Poker wouldn’t be poker without our having to face a dilemma of some sort here and there, and AK – despite being a premium holding – has a habit of making our lives particularly difficult. One such predicament in which we can find ourselves is when we have AK and a gutshot draw. For those of you not sure what this is, a gutshot is basically a draw that requires four cards, as opposed to, for example, an open-ended straight draw that has twice as many outs because there four at each end of the sequence. For example, we have an inside straight draw with 7 8 on a flop of 6 Q 10 because a 9 would make a straight. With the same flop and AK there’s another gutshot as a J would fill an A-high straight.
Hardly an ideal draw in which to invest, a gutshot is made slightly more attractive with AK because the prospect of two overcards is a worthy one. As such, the additional helpful cards mean that we have some flexibility in our approach compared to, say, a standard gutshot with undercards.
Another advantage of flopping a gutshot with AK is that in the majority of cases we’ll be drawing to the nuts, and this superior equity in turn allows us to open up the gears a little and adopt more aggressive lines than is usually justified with a gutshot. We’re also more likely to anyway be in a position to fight for the pot after raising pre-flop with our AK because a continuation bet is the natural next move. Moreover, due to our retaining equity in this scenario there’s often a justification in maintaining the pressure with another bet on the Turn. As semi-bluffs go, this can be a particularly effective one, especially on a rainbow board.
If we temporarily take the gutshot out of the equation and look at the situation just from the point of view of having AK, in which – on a simplistic, general level – continuation betting is a simple, effective and probably profitable policy, then the gutshot element can be seen as a welcome bonus. As well as the usual outs we have overcards that could furnish us with the top pair (and kicker) over the next two streets. In the (lower) limits, which are populated by so many recreational and inexperienced players, our opponents on the Q 10 6 flop are going to call our bets on both the Turn and River should we hit an Ace and they have a Queen; they might even oblige when they flop second pair.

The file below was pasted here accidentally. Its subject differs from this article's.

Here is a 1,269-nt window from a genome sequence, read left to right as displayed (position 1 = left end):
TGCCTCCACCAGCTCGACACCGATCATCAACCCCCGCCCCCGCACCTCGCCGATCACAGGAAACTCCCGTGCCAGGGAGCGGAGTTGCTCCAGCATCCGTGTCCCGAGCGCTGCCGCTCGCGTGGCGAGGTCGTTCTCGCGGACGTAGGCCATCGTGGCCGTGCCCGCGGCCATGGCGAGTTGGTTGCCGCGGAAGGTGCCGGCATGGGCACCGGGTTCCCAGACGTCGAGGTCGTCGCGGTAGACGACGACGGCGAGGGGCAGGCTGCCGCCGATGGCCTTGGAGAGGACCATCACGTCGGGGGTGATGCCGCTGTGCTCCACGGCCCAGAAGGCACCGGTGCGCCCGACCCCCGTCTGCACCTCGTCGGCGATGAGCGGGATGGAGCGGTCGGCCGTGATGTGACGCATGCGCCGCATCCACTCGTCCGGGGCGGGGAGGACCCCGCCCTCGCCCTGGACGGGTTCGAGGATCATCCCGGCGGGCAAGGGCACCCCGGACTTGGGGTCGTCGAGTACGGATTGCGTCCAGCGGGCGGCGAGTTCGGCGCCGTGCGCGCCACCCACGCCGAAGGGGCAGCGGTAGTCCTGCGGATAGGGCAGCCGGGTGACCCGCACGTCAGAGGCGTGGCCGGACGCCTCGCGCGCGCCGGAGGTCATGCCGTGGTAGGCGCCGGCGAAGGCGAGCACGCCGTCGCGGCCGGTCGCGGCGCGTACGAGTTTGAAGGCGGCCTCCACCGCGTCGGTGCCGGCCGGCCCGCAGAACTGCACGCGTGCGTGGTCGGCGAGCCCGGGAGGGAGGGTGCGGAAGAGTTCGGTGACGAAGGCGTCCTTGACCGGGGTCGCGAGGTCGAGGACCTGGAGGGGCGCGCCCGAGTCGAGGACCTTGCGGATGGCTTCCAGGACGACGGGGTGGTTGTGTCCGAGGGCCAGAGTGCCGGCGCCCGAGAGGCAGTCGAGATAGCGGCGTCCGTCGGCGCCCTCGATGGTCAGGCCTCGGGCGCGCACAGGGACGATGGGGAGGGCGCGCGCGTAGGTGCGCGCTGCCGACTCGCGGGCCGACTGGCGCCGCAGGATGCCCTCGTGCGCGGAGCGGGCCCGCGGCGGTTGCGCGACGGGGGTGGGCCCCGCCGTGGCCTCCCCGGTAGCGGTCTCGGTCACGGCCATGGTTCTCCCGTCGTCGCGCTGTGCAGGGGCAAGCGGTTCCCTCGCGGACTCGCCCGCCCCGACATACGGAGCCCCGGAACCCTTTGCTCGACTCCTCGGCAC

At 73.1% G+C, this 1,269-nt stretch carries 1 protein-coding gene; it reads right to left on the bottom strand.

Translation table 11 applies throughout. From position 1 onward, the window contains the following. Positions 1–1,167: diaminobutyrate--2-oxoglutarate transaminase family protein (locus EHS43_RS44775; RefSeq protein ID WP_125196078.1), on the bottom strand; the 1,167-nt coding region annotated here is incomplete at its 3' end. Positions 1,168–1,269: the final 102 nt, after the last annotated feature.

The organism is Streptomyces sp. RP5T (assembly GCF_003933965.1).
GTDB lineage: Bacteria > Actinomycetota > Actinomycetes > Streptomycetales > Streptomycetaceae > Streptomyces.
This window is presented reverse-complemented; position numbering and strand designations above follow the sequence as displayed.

An interesting irony here is that many opponents will call our flop bet because they believe – quite correctly – that we could be on a gutshot, and therefore they are happy to continue letting us bet. This sets up a juicy spot for us when we’ve hit our overpair and the River ‘confirms’ that we’ve missed our draw, as then we can represent a standard River bluff and bet for value to induce a call from ‘thinking’ opponents who opt to call our ‘bluff’ with their made hand. This kind of double-bluffing is what makes poker such a fascinating and rewarding game – steering an opponent’s thought process down a track of our choosing by getting them to believe they’ve worked out what the final destination will be, but taking them somewhere quite different (where we get to separate them from their chips!) is satisfying indeed. Playing gutshots with AK is one of many ways that present us with this kind of opportunity…